Like the sushi chef Cunnington, Nelson’s increased private chef work resulted from a pandemic pivot. Until spring 2020, Nelson was busy running the Davenport Grand’s six dining venues and occasionally teaching classes at his alma mater, Spokane Community College’s Inland Northwest Culinary Academy.
Then—bam! — the doors closed on the region’s culinary and hospitality industry, and Nelson found himself more-or-less alone in a 718-room hotel, the only kitchen employee not furloughed. And while it wasn’t quite as scary as that Jack Nicholson scene in The ShiningNelson was going a little stir-crazy.
“I had a lot of time to think, and I didn’t have any employees,” says Nelson, who started planning day trips. Joined by Maggie, her lovable 160-pound St. Bernard-mastiff mix, Nelson drove to Missoula, Lewiston, Sandpoint, Yakima and even Canada, where they were turned away because the border was closed.
Although the trips helped his mental health, it was a drain on his pocketbook until a colleague suggested Nelson monetize all his “gallivanting.” Thus, Gallivant Chef was born.
“At first I didn’t think it was going to be anything,” says Nelson, who parlayed his writing background into a blog portion of Gallivanting Chef (thegallivantingchef.com).
“I thought it was going to be a fun little avenue to write [and] have something creative to do,” he adds.
But it opened the door to more work as a private chef, including for Bookoo Chef.
And the Instagram Nelson made for Maggie was a hit (@maggiemoostbernard), prompting one company to send so many free doggie toys he had to ask the company to stop sending them.
Hittnie Walker was also looking for a creative (and money-making) outlet when she started Personal Chef Northwest (personalchefnw.com). Based out of Post Falls, the self-taught cook specializes in providing both event-based and weekly, personalized meals.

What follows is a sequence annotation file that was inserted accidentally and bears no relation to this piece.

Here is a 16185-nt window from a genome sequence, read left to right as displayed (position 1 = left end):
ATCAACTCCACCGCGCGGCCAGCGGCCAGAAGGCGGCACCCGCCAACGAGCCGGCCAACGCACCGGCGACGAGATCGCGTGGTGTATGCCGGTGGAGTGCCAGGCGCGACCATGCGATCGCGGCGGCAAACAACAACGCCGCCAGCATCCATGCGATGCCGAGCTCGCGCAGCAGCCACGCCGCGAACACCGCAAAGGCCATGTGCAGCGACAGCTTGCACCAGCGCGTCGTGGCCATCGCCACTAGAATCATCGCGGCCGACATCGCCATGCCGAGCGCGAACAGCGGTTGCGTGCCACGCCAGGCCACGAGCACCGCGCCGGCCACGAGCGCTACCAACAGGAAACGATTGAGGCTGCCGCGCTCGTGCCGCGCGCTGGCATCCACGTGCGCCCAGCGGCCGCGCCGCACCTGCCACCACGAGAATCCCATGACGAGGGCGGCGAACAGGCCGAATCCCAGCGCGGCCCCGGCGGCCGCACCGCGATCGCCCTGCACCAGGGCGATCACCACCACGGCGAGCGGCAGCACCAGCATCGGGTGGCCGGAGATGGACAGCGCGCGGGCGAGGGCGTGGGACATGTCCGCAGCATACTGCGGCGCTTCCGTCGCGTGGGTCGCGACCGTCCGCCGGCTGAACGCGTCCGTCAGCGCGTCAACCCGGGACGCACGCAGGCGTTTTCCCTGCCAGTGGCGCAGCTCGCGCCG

For weekly meals, says Walker, clients are typically busy — working parents, people traveling — or they have health issues or just don’t like to cook.
The other part of her business is more event-based.
“People are usually wanting to bring the restaurant to their house to celebrate an event, or a lot of people [are] on vacation and want to have someone cook for them after being at the lake all day instead of going out.”
Always a self-starter whose past gigs included working as a nanny and bookkeeper, Walker didn’t intend to start a private chef company. A few years ago, she responded to an advertisement for someone to do specialized weekly meals similar to the keto-based diet to which she was adhering. Walker had always enjoyed cooking, liked the flexible schedule, and soon found herself with more and more clients.
In 2017, Walker launched her company, steadily building a client base and repertoire of 200 recipes. She charges $50 an hour (more during the holidays) with a four-hour minimum, and not including food.
Walker figures it’s a better deal than meal service kits, which still have to be cooked and cleaned up after, she says. And it’s just as affordable, she says, especially for her clients who are definitely not rich.
“All of our clients are pretty much middle class, just busy working families,” Walker says. “And who wants to cook when you come home after working nine hours?”♦